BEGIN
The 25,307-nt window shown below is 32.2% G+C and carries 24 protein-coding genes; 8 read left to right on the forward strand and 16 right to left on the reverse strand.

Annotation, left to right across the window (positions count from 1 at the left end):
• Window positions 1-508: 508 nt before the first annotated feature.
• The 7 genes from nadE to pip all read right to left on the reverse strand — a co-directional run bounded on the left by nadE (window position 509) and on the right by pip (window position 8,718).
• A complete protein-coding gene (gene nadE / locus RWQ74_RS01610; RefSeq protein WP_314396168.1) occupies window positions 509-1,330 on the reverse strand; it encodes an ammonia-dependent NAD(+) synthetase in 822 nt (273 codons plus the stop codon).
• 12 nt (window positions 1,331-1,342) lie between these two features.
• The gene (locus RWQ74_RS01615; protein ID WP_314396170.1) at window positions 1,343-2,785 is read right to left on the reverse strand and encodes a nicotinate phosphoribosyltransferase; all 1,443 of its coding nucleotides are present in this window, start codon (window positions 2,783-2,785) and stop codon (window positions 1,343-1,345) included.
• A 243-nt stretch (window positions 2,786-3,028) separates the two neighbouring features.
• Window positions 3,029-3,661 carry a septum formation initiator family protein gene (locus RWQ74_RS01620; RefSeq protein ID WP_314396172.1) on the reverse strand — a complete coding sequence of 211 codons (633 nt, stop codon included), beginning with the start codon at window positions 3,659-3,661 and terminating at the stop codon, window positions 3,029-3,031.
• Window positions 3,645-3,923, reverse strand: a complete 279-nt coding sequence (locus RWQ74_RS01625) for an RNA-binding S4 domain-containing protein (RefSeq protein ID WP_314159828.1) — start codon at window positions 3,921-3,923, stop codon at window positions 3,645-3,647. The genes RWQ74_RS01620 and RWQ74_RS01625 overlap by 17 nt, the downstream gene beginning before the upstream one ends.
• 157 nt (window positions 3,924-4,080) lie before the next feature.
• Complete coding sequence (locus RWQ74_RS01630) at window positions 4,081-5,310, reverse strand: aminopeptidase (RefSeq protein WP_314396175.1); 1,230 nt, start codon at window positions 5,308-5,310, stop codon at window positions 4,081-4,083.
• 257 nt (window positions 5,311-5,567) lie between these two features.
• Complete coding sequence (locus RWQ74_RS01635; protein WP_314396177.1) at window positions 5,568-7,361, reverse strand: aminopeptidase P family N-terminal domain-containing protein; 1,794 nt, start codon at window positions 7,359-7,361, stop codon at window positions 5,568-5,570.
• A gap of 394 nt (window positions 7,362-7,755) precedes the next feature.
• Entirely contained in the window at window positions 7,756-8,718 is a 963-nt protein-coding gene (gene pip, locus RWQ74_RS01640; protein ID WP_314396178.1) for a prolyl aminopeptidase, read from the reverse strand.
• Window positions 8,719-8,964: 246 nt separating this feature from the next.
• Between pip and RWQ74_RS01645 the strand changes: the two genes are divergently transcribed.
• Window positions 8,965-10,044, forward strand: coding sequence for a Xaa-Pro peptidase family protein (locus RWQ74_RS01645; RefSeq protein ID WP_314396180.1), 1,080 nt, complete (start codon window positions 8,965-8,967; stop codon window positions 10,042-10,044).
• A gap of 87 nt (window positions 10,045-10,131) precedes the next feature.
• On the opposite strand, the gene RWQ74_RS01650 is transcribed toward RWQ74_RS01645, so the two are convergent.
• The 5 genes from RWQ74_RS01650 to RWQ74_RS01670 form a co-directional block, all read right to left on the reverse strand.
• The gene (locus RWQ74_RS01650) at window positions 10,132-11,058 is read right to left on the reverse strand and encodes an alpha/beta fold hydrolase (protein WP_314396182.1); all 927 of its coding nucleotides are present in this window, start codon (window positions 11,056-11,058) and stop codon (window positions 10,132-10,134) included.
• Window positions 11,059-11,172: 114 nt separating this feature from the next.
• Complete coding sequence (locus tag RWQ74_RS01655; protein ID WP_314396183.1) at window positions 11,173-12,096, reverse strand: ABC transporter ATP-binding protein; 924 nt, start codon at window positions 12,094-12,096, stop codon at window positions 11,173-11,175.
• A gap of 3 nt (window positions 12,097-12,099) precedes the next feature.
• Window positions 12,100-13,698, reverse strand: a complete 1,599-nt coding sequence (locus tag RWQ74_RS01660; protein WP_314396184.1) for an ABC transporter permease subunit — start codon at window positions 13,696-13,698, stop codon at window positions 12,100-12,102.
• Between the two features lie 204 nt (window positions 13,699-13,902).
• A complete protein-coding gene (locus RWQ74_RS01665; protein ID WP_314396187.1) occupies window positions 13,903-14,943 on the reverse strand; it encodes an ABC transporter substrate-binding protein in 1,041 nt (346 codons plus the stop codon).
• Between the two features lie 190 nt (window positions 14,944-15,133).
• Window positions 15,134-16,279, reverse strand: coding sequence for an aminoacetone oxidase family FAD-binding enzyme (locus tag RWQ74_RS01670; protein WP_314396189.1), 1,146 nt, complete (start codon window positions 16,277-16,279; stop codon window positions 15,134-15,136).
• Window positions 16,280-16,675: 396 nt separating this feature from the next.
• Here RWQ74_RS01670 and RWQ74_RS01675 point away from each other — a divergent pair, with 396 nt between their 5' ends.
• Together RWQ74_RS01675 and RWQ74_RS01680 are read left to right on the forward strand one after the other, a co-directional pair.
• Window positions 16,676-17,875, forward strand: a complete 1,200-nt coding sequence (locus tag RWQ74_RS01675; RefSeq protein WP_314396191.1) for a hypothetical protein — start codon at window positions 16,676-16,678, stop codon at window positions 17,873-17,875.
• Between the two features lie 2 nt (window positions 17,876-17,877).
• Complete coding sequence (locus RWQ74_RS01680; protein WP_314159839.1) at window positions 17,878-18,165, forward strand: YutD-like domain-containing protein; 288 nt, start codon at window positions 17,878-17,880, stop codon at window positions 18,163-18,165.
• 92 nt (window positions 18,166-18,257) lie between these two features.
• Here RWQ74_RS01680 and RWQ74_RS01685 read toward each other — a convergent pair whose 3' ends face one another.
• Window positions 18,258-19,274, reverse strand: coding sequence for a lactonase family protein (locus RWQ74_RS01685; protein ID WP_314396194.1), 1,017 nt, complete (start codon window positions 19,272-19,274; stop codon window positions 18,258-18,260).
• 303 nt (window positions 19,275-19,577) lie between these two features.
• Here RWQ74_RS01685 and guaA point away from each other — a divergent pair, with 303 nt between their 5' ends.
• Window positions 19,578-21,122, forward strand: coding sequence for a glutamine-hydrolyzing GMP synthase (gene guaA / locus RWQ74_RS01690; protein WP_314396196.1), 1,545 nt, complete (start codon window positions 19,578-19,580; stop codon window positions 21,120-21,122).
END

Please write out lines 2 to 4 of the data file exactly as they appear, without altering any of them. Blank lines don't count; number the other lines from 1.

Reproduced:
Annotation, left to right across the window (positions count from 1 at the left end):
• Window positions 1-508: 508 nt before the first annotated feature.
• The 7 genes from nadE to pip all read right to left on the reverse strand — a co-directional run bounded on the left by nadE (window position 509) and on the right by pip (window position 8,718).